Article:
Austrian Perspectives on Economic Organization
Edited by Nicolai J. Foss and Peter G. Klein
Chapter 9: Do Entrepreneurs Make Predictable Mistakes? Evidence from Corporate Divestitures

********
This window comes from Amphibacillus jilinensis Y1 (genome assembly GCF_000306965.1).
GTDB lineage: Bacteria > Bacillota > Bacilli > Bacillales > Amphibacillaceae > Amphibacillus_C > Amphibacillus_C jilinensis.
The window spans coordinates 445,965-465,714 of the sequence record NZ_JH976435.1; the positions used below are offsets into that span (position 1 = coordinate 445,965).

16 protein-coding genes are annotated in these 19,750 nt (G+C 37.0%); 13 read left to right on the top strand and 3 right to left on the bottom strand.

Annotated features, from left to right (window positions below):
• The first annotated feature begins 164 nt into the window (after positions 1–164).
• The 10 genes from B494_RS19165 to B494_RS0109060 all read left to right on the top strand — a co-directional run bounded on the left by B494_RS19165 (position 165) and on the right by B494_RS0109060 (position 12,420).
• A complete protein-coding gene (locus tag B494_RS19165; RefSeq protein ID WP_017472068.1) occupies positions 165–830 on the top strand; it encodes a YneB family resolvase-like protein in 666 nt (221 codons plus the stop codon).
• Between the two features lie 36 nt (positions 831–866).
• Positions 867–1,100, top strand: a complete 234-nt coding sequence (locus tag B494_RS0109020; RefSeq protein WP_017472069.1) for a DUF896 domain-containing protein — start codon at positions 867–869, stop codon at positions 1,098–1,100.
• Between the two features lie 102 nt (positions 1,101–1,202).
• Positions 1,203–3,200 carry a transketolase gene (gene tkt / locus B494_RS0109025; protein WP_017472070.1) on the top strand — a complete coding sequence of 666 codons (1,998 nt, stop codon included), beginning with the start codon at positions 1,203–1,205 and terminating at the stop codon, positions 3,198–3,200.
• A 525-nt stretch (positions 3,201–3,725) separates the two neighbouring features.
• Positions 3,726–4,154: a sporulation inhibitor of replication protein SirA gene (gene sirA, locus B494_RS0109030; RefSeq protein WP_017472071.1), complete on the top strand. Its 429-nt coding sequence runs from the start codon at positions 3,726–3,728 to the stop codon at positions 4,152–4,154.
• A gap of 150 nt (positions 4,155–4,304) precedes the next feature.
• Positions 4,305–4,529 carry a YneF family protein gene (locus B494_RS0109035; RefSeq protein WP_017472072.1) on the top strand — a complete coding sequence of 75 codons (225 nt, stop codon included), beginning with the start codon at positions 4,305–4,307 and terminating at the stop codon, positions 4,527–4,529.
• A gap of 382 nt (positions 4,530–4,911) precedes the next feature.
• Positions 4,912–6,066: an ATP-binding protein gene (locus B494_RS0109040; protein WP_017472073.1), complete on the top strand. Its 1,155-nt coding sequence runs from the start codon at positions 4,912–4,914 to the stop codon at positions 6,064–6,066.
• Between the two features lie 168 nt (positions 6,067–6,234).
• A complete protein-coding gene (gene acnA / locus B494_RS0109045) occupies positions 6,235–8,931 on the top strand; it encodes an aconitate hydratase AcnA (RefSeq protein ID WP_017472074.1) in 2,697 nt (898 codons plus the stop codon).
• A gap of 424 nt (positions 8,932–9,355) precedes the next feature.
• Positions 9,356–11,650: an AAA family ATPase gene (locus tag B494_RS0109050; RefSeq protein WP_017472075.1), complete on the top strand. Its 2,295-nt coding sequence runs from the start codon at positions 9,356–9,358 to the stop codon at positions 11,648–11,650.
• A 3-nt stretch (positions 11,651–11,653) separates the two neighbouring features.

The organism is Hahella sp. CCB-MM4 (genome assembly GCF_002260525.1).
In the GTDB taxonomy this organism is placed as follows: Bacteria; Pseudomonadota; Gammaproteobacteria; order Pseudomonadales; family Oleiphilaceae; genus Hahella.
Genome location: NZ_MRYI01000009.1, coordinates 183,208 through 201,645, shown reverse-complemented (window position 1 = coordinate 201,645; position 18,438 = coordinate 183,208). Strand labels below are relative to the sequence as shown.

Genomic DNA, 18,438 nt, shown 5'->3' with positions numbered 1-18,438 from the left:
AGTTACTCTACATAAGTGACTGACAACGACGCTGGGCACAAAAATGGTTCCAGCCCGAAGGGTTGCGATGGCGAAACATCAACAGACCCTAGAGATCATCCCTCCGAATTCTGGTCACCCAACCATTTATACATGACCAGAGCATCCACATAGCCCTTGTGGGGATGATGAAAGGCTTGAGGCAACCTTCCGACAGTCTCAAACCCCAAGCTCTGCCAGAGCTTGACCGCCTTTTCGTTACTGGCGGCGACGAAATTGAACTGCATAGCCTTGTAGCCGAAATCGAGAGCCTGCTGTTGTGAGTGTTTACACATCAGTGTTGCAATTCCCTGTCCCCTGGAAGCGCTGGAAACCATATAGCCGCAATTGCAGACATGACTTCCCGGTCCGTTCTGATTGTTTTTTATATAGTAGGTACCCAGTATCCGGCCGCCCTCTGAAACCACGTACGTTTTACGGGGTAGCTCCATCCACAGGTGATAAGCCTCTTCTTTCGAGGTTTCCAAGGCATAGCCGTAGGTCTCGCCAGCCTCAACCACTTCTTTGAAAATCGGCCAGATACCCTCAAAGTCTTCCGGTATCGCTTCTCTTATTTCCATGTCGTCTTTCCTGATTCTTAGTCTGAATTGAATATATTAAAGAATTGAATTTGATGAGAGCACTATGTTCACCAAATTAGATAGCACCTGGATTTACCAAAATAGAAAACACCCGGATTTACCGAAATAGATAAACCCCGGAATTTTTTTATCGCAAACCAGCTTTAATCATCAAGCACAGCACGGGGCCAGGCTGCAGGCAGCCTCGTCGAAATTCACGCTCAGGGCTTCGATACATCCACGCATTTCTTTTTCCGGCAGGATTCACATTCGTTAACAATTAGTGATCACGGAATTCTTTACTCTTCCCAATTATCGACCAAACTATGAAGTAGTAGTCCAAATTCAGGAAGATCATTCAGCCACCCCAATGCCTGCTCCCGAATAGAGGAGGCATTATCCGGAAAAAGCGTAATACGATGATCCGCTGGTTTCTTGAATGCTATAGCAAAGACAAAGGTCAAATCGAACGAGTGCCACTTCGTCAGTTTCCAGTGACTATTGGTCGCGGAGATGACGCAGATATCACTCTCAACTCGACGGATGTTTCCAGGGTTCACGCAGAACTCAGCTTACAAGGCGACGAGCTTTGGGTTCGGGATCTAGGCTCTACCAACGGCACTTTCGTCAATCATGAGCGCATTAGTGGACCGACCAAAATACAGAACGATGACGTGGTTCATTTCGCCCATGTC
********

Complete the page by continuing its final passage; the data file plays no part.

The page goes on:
1 Peter G. Klein and Sandra K. Klein After a brief lull in the early 1990s, the market for corporate control became increasingly active toward the end of the decade. Both 1996 and 1997 set new records for the number of US merger filings, and 1998, 1999 and 2000 brought high-profile ‘mega-mergers’ in financial services, energy, telecommunications, pharmaceuticals and automobiles. In banking alone, for example, a wave of mergers over the decade has led to widespread industry restructuring and consolidation. While total industry activity continues to expand, the number of US banks and banking organizations both fell by almost 30 per cent between 1988 and 1997 (Berger, Demsetz and Strahan, 1999). Like other business practices that do not conform to textbook models of competition, mergers, acquisitions and financial restructurings have long been viewed with suspicion by some commentators and regulatory authorities. However, the academic literature clearly suggests that corporate restructurings do, on average, create value. Event studies of acquisitions consistently find positive average combined returns to acquirer and target shareholders. As summarized by Jensen (1991, p. 15), ‘the most careful academic research strongly suggests that takeovers - along with leveraged restructurings prompted by the threat of takeover - have generated large gains for shareholders and for the economy as a whole’. These gains, historically about 8 per cent of the combined value of the merging companies, ‘represent gains to economic efficiency, not redistribution between various parties’ (Jensen, 1988, p. 23).2 At the same time, however, several studies have found...
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